# How does one obtain a realistic range for the VIX using its volatility if it is at its multi-year low?

Suppose the VIX index is at a hypothetical multi-year low of 15, yet the volatility of VIX has a reading of 100. If one were to surmise from this volatility of VIX a range for the VIX over the coming period, one would have a 1-standard deviation lower bound of 0 and a 1-standard deviation upper bound of 30. This would not reflect reality, as the likelihood that the VIX would continue much lower is slim (and certainly not to 0!), while it is rather much more likely that the VIX climbs considerably beyond 30. In this sense, the 100 reading of volatility of VIX is this high because of the higher probability that the VIX could explode to the upside, and not to the downside.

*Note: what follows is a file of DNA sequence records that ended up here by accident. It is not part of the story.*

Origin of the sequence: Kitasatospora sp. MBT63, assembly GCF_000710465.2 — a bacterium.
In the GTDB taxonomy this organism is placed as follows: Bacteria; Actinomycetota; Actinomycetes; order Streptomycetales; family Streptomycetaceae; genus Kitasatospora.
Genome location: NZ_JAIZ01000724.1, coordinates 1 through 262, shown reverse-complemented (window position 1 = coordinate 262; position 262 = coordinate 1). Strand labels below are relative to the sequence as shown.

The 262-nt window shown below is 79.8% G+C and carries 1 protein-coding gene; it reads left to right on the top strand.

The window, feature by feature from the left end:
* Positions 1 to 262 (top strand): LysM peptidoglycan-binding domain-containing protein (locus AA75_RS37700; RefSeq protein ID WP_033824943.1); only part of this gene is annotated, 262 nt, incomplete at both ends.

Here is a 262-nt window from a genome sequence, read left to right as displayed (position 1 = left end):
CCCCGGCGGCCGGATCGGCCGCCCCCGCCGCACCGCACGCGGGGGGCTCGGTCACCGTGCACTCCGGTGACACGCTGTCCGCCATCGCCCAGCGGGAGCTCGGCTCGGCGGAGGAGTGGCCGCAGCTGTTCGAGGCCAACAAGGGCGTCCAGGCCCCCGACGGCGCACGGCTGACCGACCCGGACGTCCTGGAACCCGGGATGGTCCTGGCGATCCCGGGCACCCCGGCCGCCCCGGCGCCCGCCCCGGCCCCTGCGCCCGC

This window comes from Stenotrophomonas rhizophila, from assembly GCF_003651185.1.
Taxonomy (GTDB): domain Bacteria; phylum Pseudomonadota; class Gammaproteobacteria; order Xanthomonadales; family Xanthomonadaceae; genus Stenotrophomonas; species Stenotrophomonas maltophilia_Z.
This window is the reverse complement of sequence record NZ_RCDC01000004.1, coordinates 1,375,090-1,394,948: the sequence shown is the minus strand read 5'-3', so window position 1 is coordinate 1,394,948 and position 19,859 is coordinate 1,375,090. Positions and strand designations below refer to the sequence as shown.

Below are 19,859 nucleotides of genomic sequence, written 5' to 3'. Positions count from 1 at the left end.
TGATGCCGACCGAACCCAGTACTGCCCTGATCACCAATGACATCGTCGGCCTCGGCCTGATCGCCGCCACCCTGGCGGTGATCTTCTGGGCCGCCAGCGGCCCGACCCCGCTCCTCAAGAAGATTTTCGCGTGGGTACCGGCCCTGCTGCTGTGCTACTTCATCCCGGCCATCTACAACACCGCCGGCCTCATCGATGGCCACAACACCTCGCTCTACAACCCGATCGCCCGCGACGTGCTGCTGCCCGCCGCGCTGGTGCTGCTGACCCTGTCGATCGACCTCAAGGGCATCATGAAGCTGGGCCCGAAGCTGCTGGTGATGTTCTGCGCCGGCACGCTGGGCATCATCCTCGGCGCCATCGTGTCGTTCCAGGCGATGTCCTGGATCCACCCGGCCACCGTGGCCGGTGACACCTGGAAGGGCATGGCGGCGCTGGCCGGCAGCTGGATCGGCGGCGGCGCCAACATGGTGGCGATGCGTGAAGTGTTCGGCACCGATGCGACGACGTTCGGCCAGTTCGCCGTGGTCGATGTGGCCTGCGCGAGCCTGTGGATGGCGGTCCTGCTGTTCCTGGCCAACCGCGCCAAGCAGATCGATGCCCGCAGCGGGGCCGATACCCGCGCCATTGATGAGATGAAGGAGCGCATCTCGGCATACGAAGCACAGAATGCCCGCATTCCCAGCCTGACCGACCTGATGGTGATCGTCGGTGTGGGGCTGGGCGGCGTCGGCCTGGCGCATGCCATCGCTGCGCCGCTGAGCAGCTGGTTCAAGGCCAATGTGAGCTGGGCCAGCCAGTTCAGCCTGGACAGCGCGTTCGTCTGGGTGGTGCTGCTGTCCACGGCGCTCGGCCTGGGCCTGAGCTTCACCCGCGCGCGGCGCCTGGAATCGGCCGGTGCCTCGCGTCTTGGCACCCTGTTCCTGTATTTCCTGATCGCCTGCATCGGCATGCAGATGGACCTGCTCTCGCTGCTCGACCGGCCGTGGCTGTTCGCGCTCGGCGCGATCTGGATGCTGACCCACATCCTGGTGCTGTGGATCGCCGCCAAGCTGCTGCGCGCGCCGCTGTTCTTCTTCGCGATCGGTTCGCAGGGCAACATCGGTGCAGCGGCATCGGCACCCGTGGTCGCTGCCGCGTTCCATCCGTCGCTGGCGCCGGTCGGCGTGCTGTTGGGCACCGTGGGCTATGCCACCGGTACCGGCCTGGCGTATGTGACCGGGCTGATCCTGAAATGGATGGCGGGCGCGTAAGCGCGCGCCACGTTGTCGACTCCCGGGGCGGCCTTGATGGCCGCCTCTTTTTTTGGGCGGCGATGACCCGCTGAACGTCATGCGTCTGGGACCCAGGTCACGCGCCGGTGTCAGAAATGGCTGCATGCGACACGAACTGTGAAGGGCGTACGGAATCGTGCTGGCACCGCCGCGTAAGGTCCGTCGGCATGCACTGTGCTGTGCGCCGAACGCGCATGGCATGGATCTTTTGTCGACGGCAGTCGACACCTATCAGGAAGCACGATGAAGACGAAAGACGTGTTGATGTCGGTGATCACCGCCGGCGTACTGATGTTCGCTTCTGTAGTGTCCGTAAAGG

How, then, does one calculate a likely range for the VIX over a given period that reflects this skew to the upside? Can one adjust the volatility of VIX reading to give more room to the upside (past 30 in our example, and at the expense of moves past 15 to the downside), or is there another, better way to construct such a range for VIX?